We have a great multidisciplinary piece about real life on the streets of Aberdeen which combines live drawing and verbatim theatre on Thursday 26 April 2018. Sound and sight give different perspectives on the city’s bus shelters through a gradual accumulation of brush strokes and repeated snippets of ever-growing conversations. Watch a beautiful work of art evolve in Japanese ink at the hands of multi-award-winning artist Kate Steenhauer, alongside a vibrant verbatim text which flits between light and dark in a jazz‐like manner performed by writer Shane Strachan. Originally developed with the support of the National Theatre of Scotland, Freshly Squeezed Productions is pleased to support Kate and Shane and present this work in progress sharing of The Shelter.
Can you tell me a little about your backgrounds?
While we’ve both been resident in Aberdeen for twelve years, Kate is a fine artist originally from the Netherlands and Shane is a writer originally from Fraserburgh.
Kate produces work based around heritage, industries and landmarks. Live drawing lies at the core of her practice, capturing people absorbed in work and play, often at unique locations and preferably with production in full swing. Her drawings are then transformed into contemporary images using oil paintings, printmaking and Japanese ink. She has won multiple awards, and exhibits regularly at the Royal Scottish Academy, Royal Glasgow Institute of Fine Arts, Mall Galleries, Bankside Gallery and Royal College of Art in London, with 2 major solo shows at the Meffan Gallery and Gallery Fifty Five in 2017. Her art is part of permanent public art collections at Aberdeen Maritime Museum and Angus Council. She is also currently collaborating with dancer/ choreographer Imogene Newland funded by Creative Scotland and Citymoves to develop and perform a live show at the May Festival of Aberdeen this year.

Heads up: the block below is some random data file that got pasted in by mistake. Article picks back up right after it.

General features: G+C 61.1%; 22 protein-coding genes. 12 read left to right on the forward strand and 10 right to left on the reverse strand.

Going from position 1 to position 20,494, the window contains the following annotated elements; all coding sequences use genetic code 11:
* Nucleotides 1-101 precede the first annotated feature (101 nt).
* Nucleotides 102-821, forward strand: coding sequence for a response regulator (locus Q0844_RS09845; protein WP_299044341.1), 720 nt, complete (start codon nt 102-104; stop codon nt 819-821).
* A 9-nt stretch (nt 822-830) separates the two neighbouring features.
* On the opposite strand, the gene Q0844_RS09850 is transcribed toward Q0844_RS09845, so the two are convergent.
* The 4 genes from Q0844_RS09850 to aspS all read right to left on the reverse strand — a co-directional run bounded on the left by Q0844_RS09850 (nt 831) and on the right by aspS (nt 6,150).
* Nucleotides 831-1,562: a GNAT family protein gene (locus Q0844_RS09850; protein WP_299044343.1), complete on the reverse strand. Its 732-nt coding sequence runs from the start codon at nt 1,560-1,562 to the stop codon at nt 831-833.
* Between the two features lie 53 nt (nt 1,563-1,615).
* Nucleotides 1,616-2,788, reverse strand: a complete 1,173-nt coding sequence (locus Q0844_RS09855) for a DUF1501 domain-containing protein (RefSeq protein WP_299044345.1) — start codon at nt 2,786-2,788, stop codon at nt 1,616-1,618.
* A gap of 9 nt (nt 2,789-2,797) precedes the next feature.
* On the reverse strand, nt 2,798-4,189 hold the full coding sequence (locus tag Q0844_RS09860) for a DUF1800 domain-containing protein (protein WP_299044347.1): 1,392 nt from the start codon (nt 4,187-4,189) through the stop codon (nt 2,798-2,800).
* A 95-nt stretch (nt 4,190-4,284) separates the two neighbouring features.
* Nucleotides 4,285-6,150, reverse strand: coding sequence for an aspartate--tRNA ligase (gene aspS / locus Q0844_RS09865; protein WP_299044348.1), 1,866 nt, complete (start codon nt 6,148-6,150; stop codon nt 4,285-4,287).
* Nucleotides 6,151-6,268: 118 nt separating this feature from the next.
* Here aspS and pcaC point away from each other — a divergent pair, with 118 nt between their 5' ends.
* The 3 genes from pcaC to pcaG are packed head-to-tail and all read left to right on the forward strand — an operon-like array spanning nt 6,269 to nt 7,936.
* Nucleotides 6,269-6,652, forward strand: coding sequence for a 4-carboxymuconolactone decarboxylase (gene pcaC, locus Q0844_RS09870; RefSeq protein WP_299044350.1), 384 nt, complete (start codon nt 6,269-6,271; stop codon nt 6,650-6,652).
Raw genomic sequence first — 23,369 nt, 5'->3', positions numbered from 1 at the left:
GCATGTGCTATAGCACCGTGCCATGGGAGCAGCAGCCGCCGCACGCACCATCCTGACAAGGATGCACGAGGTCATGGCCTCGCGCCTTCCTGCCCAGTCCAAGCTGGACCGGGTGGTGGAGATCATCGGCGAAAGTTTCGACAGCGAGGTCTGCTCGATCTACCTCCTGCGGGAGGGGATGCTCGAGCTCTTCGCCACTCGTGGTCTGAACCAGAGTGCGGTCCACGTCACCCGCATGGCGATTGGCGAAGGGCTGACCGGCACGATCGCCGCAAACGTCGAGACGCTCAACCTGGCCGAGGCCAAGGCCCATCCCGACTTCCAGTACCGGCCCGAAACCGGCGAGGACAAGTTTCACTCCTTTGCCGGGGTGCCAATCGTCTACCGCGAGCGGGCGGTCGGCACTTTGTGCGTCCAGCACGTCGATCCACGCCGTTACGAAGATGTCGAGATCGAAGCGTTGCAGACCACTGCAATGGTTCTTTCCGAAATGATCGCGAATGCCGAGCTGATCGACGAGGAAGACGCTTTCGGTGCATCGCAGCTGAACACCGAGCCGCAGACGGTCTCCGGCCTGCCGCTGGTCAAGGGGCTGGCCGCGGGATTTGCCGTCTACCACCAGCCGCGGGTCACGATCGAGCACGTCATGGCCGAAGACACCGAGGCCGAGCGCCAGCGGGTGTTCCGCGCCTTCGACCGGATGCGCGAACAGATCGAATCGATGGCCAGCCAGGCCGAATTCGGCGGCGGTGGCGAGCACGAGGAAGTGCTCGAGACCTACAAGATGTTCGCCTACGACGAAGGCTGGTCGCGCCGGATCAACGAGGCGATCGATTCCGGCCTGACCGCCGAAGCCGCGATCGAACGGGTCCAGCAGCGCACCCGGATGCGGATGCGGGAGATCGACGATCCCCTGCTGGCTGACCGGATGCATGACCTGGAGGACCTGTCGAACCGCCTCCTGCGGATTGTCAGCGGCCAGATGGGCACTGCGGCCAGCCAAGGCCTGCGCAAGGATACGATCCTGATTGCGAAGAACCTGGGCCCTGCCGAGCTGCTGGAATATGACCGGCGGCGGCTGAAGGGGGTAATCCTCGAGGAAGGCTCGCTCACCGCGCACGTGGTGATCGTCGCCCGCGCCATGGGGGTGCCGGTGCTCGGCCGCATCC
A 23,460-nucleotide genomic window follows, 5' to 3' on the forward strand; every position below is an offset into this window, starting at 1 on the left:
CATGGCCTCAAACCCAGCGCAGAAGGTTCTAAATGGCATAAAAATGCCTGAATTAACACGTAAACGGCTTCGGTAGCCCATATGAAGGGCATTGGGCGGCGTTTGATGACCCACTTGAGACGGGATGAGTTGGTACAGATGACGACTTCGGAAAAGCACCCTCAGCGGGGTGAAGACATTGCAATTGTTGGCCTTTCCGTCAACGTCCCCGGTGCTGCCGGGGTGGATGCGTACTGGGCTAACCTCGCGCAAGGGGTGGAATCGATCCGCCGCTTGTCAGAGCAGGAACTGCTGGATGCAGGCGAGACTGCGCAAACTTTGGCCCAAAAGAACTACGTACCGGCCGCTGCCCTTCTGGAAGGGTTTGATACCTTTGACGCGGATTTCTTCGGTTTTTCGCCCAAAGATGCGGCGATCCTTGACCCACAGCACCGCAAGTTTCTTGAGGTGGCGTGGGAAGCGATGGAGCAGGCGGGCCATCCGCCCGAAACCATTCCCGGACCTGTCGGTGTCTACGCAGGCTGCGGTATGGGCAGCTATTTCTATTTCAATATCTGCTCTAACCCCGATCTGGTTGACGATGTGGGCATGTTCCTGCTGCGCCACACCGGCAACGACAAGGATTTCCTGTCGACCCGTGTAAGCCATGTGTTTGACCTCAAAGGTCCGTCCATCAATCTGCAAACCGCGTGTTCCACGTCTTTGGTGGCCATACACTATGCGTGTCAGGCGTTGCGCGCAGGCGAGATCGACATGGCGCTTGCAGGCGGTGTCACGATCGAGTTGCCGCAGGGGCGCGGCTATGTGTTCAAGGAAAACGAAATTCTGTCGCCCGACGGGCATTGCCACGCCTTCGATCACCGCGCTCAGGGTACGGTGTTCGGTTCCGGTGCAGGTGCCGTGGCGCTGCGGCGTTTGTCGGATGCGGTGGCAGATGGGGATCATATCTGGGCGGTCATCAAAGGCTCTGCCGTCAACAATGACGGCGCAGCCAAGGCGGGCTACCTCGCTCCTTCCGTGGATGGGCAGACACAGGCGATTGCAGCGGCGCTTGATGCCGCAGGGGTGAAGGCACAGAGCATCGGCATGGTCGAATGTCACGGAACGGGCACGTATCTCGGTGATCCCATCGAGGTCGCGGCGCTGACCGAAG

Shane primarily writes about the Northeast region and how it relates to the wider world. Since completing a PhD in Creative Writing at the University of Aberdeen, his work has been published in New Writing Scotland, Gutter, Northwords Now and various other national magazines and anthologies. He’s also had work staged as part of the National Theatre of Scotland’s Granite project and for Paines Plough’s Come to Where I’m From series. As well as The Shelter for APA, he’s been commissioned by Creative Scotland to create new short stories as part of the centenary celebrations for Muriel Spark this year.
Kate and Shane met for the first time in October 2017 through the National Theatre of Scotland’s One Day to Play artist exchange which brought together creatives from different disciplines to create unique original work for theatre.
Can you tell us a little about how you conceived the piece?
During One Day to Play, Cora Bissett and the National Theatre of Scotland team challenged us to go out into the streets on the night we met and use our individual practices to collect images and text in any way we thought could be useful for creating a new piece of theatre. We quickly found that bus shelters were fruitful places in Aberdeen for interesting human interaction where folk from across all areas of society suddenly find themselves having conversations with strangers that they most likely wouldn’t do in another context.